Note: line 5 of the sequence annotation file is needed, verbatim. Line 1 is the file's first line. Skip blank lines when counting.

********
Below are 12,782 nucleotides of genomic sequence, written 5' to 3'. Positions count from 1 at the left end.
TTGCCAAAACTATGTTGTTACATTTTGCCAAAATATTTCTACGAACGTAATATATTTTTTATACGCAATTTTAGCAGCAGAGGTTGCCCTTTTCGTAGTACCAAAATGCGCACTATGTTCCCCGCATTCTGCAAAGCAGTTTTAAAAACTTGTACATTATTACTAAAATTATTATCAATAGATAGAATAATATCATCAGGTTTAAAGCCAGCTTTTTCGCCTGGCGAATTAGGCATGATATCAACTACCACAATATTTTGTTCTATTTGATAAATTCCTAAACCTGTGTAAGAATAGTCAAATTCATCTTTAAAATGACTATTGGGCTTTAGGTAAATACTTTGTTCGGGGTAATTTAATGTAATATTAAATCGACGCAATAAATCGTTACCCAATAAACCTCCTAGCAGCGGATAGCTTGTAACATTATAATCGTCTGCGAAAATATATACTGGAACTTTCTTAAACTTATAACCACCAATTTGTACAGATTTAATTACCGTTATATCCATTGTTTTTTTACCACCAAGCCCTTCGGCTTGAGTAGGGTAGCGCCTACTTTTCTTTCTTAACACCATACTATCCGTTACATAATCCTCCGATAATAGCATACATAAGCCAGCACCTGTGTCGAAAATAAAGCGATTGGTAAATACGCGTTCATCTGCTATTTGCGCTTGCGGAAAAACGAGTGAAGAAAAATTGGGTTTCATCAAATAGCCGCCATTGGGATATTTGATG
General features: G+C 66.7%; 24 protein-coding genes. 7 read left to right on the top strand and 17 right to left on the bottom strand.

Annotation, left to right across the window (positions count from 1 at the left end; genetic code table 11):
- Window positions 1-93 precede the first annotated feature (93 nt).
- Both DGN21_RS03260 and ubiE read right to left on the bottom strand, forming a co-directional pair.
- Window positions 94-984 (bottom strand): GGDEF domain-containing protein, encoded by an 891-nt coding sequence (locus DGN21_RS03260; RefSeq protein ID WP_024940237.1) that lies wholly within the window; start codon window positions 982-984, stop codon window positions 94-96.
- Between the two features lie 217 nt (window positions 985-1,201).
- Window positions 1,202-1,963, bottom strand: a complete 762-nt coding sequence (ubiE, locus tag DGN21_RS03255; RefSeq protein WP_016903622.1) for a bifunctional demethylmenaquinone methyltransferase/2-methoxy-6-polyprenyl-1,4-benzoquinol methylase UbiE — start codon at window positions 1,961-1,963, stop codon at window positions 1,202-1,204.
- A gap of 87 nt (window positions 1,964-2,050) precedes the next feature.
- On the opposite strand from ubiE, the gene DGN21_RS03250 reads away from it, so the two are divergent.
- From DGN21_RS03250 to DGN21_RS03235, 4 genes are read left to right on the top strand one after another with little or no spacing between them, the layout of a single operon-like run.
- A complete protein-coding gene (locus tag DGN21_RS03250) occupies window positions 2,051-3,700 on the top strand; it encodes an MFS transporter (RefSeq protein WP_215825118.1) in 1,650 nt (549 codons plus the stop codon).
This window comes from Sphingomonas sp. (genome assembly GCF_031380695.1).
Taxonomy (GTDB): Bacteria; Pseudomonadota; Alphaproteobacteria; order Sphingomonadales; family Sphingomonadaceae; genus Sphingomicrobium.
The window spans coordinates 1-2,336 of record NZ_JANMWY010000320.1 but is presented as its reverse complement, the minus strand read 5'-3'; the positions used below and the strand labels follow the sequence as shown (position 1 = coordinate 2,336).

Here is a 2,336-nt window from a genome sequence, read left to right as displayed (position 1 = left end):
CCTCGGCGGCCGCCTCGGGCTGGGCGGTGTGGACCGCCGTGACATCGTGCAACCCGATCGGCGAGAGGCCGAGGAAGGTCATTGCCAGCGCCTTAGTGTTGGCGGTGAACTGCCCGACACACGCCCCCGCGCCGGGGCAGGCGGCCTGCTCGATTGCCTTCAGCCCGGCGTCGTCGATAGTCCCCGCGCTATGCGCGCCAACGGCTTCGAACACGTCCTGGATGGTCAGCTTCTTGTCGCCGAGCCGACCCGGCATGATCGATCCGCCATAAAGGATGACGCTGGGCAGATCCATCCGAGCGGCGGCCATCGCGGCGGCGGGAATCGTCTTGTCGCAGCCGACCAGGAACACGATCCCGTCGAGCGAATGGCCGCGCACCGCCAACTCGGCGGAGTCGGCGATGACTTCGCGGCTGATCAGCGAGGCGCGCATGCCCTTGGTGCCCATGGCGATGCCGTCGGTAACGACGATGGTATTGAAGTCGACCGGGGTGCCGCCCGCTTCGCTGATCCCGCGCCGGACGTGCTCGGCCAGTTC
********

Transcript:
- Window positions 1-93 precede the first annotated feature (93 nt).